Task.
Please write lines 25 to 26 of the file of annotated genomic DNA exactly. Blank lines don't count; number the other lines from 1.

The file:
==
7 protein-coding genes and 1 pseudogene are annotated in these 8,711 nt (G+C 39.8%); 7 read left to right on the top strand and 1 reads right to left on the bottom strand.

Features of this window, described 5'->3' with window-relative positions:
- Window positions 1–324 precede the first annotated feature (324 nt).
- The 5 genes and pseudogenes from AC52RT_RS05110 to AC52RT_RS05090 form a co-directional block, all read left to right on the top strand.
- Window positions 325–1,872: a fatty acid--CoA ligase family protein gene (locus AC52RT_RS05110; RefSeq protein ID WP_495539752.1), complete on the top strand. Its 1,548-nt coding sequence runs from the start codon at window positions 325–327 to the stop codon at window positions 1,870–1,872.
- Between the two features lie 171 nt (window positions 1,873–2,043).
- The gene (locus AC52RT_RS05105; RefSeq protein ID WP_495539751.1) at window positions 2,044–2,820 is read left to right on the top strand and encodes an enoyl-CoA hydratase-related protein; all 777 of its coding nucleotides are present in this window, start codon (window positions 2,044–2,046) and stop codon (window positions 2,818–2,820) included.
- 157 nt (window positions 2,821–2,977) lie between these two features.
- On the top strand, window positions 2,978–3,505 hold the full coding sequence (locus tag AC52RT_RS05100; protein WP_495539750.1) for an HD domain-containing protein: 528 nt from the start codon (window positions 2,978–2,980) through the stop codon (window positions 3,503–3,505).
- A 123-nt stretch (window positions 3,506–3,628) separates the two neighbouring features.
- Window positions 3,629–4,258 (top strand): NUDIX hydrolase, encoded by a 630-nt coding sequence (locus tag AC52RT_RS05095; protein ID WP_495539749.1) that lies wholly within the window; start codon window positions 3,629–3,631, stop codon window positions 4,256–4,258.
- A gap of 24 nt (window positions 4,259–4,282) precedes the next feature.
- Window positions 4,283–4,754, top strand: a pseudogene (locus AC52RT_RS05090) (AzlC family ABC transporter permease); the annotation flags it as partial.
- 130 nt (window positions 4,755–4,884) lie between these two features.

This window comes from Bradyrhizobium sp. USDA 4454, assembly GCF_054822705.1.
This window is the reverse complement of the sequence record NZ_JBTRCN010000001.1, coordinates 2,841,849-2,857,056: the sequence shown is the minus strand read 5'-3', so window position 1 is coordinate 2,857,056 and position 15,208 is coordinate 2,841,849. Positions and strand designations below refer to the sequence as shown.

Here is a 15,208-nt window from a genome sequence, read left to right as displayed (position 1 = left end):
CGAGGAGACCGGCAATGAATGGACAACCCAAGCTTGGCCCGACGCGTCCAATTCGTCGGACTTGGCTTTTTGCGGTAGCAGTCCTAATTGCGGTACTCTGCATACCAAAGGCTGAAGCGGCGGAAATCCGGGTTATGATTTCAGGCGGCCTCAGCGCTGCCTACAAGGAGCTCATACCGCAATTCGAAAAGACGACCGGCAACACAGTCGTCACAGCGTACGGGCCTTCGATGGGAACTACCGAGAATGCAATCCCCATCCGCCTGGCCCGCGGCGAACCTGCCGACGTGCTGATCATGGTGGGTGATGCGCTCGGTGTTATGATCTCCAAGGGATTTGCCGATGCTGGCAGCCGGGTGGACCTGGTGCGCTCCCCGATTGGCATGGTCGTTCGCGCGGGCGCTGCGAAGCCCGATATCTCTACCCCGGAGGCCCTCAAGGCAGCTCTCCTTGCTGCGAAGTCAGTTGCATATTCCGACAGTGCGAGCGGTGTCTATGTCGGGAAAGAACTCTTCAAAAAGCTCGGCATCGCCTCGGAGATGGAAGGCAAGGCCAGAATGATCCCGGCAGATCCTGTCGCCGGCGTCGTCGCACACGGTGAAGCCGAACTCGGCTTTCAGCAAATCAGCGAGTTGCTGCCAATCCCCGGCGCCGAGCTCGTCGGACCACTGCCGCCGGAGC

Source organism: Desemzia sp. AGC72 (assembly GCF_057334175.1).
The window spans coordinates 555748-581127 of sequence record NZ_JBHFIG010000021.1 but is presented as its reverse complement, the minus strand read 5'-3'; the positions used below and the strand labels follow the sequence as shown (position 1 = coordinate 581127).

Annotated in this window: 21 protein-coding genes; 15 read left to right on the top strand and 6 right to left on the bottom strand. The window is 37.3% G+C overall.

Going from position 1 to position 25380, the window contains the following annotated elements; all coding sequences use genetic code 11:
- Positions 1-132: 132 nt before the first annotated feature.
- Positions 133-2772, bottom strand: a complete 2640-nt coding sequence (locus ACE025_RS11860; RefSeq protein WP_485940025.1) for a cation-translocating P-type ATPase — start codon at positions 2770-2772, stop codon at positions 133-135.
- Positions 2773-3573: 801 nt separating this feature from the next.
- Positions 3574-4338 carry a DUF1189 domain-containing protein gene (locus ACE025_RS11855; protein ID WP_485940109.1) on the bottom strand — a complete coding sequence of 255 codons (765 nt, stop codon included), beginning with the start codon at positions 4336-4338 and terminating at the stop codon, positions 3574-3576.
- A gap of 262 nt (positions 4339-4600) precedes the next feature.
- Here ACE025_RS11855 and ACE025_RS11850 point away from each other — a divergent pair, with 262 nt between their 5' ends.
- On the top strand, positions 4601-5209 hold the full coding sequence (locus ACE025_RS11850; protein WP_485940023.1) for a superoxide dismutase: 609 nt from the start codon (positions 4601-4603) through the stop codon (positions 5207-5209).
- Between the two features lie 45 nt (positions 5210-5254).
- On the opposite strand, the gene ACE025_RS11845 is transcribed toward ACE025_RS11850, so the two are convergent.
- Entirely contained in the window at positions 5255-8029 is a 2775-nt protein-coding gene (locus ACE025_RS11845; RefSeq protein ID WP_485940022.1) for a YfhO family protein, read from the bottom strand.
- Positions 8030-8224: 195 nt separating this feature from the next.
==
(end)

- Positions 2773-3573: 801 nt separating this feature from the next.
- Positions 3574-4338 carry a DUF1189 domain-containing protein gene (locus ACE025_RS11855; protein ID WP_485940109.1) on the bottom strand — a complete coding sequence of 255 codons (765 nt, stop codon included), beginning with the start codon at positions 4336-4338 and terminating at the stop codon, positions 3574-3576.